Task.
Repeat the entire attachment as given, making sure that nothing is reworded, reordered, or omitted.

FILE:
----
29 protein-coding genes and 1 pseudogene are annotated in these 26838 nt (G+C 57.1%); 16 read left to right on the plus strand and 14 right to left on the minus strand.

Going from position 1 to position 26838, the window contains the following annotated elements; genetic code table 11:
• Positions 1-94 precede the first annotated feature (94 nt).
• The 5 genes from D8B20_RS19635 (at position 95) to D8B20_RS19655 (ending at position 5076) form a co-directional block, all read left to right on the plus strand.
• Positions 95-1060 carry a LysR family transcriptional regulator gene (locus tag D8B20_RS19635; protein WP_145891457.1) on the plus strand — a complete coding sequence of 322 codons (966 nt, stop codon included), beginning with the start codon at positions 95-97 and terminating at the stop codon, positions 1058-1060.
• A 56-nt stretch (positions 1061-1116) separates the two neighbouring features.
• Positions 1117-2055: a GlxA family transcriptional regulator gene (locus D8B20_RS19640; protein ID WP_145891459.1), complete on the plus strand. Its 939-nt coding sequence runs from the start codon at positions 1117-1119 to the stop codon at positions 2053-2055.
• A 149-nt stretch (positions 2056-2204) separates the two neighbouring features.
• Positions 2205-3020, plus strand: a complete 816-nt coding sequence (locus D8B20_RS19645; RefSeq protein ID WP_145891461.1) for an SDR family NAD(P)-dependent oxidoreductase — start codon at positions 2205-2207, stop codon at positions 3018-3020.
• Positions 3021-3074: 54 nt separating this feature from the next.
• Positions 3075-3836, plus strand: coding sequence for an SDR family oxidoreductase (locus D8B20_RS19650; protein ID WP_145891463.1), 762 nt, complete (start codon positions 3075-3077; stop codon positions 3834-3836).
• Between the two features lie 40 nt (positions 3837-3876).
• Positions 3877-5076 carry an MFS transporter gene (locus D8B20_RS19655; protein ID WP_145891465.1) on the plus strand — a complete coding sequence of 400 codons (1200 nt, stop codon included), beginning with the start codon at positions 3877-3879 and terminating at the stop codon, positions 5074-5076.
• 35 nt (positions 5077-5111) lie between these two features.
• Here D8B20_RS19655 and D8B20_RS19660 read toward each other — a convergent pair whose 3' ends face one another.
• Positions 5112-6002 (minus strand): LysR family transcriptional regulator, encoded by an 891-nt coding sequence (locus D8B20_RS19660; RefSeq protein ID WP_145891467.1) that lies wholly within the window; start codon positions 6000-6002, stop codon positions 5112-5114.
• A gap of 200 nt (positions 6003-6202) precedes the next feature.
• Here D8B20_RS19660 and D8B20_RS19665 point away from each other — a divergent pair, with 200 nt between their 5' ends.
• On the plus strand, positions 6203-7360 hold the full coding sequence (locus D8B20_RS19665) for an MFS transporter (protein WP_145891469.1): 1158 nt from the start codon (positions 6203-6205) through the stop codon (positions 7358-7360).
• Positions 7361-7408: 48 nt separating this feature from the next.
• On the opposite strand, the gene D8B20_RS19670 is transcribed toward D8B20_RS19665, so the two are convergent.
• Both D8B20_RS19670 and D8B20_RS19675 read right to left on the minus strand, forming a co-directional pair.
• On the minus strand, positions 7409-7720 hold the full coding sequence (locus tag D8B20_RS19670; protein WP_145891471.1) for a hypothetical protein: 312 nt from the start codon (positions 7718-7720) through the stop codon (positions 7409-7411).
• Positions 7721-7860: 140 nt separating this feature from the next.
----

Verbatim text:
29 protein-coding genes and 1 pseudogene are annotated in these 26838 nt (G+C 57.1%); 16 read left to right on the plus strand and 14 right to left on the minus strand.

Going from position 1 to position 26838, the window contains the following annotated elements; genetic code table 11:
• Positions 1-94 precede the first annotated feature (94 nt).
• The 5 genes from D8B20_RS19635 (at position 95) to D8B20_RS19655 (ending at position 5076) form a co-directional block, all read left to right on the plus strand.
• Positions 95-1060 carry a LysR family transcriptional regulator gene (locus tag D8B20_RS19635; protein WP_145891457.1) on the plus strand — a complete coding sequence of 322 codons (966 nt, stop codon included), beginning with the start codon at positions 95-97 and terminating at the stop codon, positions 1058-1060.
• A 56-nt stretch (positions 1061-1116) separates the two neighbouring features.
• Positions 1117-2055: a GlxA family transcriptional regulator gene (locus D8B20_RS19640; protein ID WP_145891459.1), complete on the plus strand. Its 939-nt coding sequence runs from the start codon at positions 1117-1119 to the stop codon at positions 2053-2055.
• A 149-nt stretch (positions 2056-2204) separates the two neighbouring features.
• Positions 2205-3020, plus strand: a complete 816-nt coding sequence (locus D8B20_RS19645; RefSeq protein ID WP_145891461.1) for an SDR family NAD(P)-dependent oxidoreductase — start codon at positions 2205-2207, stop codon at positions 3018-3020.
• Positions 3021-3074: 54 nt separating this feature from the next.
• Positions 3075-3836, plus strand: coding sequence for an SDR family oxidoreductase (locus D8B20_RS19650; protein ID WP_145891463.1), 762 nt, complete (start codon positions 3075-3077; stop codon positions 3834-3836).
• Between the two features lie 40 nt (positions 3837-3876).
• Positions 3877-5076 carry an MFS transporter gene (locus D8B20_RS19655; protein ID WP_145891465.1) on the plus strand — a complete coding sequence of 400 codons (1200 nt, stop codon included), beginning with the start codon at positions 3877-3879 and terminating at the stop codon, positions 5074-5076.
• 35 nt (positions 5077-5111) lie between these two features.
• Here D8B20_RS19655 and D8B20_RS19660 read toward each other — a convergent pair whose 3' ends face one another.
• Positions 5112-6002 (minus strand): LysR family transcriptional regulator, encoded by an 891-nt coding sequence (locus D8B20_RS19660; RefSeq protein ID WP_145891467.1) that lies wholly within the window; start codon positions 6000-6002, stop codon positions 5112-5114.
• A gap of 200 nt (positions 6003-6202) precedes the next feature.
• Here D8B20_RS19660 and D8B20_RS19665 point away from each other — a divergent pair, with 200 nt between their 5' ends.
• On the plus strand, positions 6203-7360 hold the full coding sequence (locus D8B20_RS19665) for an MFS transporter (protein WP_145891469.1): 1158 nt from the start codon (positions 6203-6205) through the stop codon (positions 7358-7360).
• Positions 7361-7408: 48 nt separating this feature from the next.
• On the opposite strand, the gene D8B20_RS19670 is transcribed toward D8B20_RS19665, so the two are convergent.
• Both D8B20_RS19670 and D8B20_RS19675 read right to left on the minus strand, forming a co-directional pair.
• On the minus strand, positions 7409-7720 hold the full coding sequence (locus tag D8B20_RS19670; protein WP_145891471.1) for a hypothetical protein: 312 nt from the start codon (positions 7718-7720) through the stop codon (positions 7409-7411).
• Positions 7721-7860: 140 nt separating this feature from the next.